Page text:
Starting abroad is almost as frequent an occurrence for the Giro d’Italia as it is for the Tour de France – the Italian Grand Tour’s first was in 1965 in San Marino, just seven years after the Tour’s first start from foreign soil, in Amsterdam in 1954. The most recent Giro start outside Italy took place in Herning, Denmark in 2012.
This time, the 198 riders and 22 teams of the 2014 Giro d’Italia have arguably gone even further afield with Friday’s ground-breaking start in the Northern Irish capital. This is the first time since the Tour de France began in Dublin in 1998 that there has been a Grand Tour start on Irish soil, and the three stages there – particularly given the unpredictable weather at this time of year – are expected to draw a massive response from local cycling fans.
After Monday May 11th’s return from Dublin to Italy, the hardest segment of the Giro d’Italia, though, will be in the third week, with four high mountain stages, all of them with summit finishes, in five days. Stage 16’s ascent to Val Martello, cancelled last year because of snow, is the first of these difficult challenges, but stage 19’s mountain time trial to Grappa and stage 20’s finish atop of the Monte Zoncolan will definitively decide the outcome of the overall classification.
In terms of the UCI WorldTour rankings, neither individual classification leader Alberto Contador (Tinkoff-Saxo) with 308 points, nor his closest pursuer, Simon Gerrans (Orica-GreenEDGE) with 264 points are taking part.
Giro, a golden opportunity for Rodriguez, Martin and Quintana
However, several of the toughest UCI WorldTour long-term contenders are all present at the start line in Belfast. They include last year’s UCI WorldTour winner Joaquim Rodriguez (Katusha), Daniel Martin (Garmin-Sharp), sixth in 2013’s final UCI WorldTour ranking and Nairo Quintana (Movistar), who ended eighth.
The Giro d’Italia therefore represents a golden opportunity for all of these riders – three of the major contenders for outright victory – to make inroads on their rivals. Quintana is currently the best placed in the UCI WorldTour individual ranking – 14th overall with 138 points – whilst another top Giro d’Italia favourite, former Tour de France winner Cadel Evans (BMC Racing) is 17th.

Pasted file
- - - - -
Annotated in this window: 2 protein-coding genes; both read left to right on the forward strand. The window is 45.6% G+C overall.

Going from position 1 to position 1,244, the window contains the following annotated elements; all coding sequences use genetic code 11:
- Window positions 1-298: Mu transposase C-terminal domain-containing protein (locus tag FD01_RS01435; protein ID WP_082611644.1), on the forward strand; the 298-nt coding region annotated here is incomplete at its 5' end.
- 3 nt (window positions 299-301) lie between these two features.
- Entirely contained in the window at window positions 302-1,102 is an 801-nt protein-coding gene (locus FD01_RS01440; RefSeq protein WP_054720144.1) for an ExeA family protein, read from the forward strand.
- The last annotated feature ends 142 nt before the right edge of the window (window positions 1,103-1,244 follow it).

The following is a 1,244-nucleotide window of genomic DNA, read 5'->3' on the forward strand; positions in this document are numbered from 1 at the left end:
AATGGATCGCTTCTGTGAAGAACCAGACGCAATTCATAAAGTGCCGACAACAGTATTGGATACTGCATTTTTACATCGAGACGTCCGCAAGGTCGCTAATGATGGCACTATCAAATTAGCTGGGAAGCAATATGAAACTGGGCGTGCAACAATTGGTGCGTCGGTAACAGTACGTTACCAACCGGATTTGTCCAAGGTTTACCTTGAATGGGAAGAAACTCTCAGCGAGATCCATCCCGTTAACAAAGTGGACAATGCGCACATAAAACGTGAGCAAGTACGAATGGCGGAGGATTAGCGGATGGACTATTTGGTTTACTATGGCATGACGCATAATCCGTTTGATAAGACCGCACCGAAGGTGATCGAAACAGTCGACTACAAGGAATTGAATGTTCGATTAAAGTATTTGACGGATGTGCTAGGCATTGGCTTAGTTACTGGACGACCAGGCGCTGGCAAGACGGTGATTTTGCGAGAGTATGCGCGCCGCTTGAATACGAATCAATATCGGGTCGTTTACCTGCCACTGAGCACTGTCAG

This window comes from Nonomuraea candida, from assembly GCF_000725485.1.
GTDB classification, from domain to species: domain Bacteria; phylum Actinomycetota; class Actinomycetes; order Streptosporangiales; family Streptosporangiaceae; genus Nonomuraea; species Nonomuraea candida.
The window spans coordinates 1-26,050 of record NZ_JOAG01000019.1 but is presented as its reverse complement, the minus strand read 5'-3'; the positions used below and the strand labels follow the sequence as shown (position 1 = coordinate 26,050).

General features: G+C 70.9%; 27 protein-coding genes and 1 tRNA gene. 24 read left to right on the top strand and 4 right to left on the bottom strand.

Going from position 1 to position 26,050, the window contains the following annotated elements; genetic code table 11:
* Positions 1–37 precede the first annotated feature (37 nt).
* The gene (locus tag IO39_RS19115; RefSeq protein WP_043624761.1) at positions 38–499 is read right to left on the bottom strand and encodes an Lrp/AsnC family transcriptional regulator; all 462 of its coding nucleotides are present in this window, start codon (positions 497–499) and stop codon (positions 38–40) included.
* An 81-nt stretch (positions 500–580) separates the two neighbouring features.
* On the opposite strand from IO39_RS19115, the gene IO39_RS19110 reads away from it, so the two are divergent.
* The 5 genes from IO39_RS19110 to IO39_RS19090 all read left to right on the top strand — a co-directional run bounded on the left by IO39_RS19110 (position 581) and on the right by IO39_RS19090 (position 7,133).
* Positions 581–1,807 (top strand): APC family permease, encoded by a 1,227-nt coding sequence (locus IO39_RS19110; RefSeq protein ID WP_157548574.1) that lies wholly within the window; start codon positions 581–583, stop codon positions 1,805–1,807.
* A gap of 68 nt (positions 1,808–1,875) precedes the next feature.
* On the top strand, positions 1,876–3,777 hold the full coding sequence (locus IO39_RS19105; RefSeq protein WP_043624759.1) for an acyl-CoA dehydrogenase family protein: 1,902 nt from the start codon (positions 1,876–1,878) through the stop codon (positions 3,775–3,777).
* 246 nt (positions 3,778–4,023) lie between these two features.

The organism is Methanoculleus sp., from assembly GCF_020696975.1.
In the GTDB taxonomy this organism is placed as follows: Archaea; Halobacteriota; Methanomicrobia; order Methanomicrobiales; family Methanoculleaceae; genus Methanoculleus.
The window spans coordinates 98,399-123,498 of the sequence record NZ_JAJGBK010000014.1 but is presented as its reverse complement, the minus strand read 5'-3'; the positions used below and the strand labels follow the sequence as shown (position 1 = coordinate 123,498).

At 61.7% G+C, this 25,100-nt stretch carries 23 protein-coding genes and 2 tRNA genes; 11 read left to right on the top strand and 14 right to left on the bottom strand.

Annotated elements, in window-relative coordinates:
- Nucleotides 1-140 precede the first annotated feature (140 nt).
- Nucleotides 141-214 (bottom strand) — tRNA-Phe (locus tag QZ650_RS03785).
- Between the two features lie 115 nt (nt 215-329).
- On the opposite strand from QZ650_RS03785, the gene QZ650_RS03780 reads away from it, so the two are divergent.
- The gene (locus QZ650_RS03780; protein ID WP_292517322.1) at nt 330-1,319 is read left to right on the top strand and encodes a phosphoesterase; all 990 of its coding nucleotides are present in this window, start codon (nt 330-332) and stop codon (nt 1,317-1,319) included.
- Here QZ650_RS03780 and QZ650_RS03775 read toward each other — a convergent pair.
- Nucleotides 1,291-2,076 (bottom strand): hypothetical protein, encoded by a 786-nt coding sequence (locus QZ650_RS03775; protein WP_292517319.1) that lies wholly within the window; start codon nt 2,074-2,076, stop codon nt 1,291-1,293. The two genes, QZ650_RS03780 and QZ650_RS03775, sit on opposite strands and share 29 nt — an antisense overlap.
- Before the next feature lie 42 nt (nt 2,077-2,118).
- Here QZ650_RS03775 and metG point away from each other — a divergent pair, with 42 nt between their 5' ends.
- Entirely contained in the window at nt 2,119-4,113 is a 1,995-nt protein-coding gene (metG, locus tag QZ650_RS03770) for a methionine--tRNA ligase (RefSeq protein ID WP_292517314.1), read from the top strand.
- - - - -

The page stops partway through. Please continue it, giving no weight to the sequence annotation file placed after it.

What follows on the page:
In the teams classification, Omega Pharma – Quick Step currently dominate the ranking with 700 points, 132 points clear of their closest rivals Movistar, who have 538 points, whilst Russians Katusha are lying third with 529 and Team Sky are fourth with 436. The Belgian squad, therefore, will very likely remain leaders after the Giro, but further down the ranking there may well be some significant alterations in teams’ relative positions.
Australia and Great Britain chasing Belgium’s second place
The UCI WorldTour nations ranking currently has a similar profile. One countrly, Spain, is in a commanding position, with 805 points and their advantage on second placed Belgium, with 567 points, is such that it is highly unlikely the Spaniards will be dislodged from the top spot in one Grand Tour. However, both Australia, with 516 points and Great Britain, with 425, are close enough behind Belgium to perhaps move into second place overall. Could they then challenge Spain for the top spot over the summer? Don’t rule it out.
Cycling’s first Grand Tour of 2014, then, is set to have its usual major impact on the UCI WorldTour, establishing or reinforcing a hierarchy of teams, nations and individual riders that may well be difficult to alter in the following UCI WorldTour rounds, given there are fewer and fewer opportunities remaining to regain lost ground. Check back on June 1st to see how one of the key segments of the UCI WorldTour has altered this year’s rankings: there could be some big surprises.